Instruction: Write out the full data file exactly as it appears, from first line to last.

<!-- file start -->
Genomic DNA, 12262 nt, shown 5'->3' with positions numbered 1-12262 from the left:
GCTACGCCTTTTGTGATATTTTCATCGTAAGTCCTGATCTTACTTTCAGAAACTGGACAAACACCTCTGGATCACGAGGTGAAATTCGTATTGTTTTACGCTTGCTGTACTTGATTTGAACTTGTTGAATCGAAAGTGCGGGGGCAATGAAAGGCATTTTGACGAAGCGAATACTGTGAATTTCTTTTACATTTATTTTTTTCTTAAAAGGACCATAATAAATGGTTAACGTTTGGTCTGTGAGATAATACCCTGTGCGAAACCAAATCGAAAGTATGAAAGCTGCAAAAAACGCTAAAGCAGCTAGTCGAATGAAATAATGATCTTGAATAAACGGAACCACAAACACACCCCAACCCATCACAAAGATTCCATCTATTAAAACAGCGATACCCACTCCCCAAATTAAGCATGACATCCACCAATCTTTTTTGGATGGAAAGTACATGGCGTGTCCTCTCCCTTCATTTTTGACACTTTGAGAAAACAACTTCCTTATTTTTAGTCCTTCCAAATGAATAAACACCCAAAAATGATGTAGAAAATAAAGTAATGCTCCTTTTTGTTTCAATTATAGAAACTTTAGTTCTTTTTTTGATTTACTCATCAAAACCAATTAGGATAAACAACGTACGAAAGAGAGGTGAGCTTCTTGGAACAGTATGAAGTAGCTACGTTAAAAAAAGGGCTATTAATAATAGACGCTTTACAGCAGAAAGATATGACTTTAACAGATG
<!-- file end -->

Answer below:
Genomic DNA, 12262 nt, shown 5'->3' with positions numbered 1-12262 from the left:
GCTACGCCTTTTGTGATATTTTCATCGTAAGTCCTGATCTTACTTTCAGAAACTGGACAAACACCTCTGGATCACGAGGTGAAATTCGTATTGTTTTACGCTTGCTGTACTTGATTTGAACTTGTTGAATCGAAAGTGCGGGGGCAATGAAAGGCATTTTGACGAAGCGAATACTGTGAATTTCTTTTACATTTATTTTTTTCTTAAAAGGACCATAATAAATGGTTAACGTTTGGTCTGTGAGATAATACCCTGTGCGAAACCAAATCGAAAGTATGAAAGCTGCAAAAAACGCTAAAGCAGCTAGTCGAATGAAATAATGATCTTGAATAAACGGAACCACAAACACACCCCAACCCATCACAAAGATTCCATCTATTAAAACAGCGATACCCACTCCCCAAATTAAGCATGACATCCACCAATCTTTTTTGGATGGAAAGTACATGGCGTGTCCTCTCCCTTCATTTTTGACACTTTGAGAAAACAACTTCCTTATTTTTAGTCCTTCCAAATGAATAAACACCCAAAAATGATGTAGAAAATAAAGTAATGCTCCTTTTTGTTTCAATTATAGAAACTTTAGTTCTTTTTTTGATTTACTCATCAAAACCAATTAGGATAAACAACGTACGAAAGAGAGGTGAGCTTCTTGGAACAGTATGAAGTAGCTACGTTAAAAAAAGGGCTATTAATAATAGACGCTTTACAGCAGAAAGATATGACTTTAACAGATG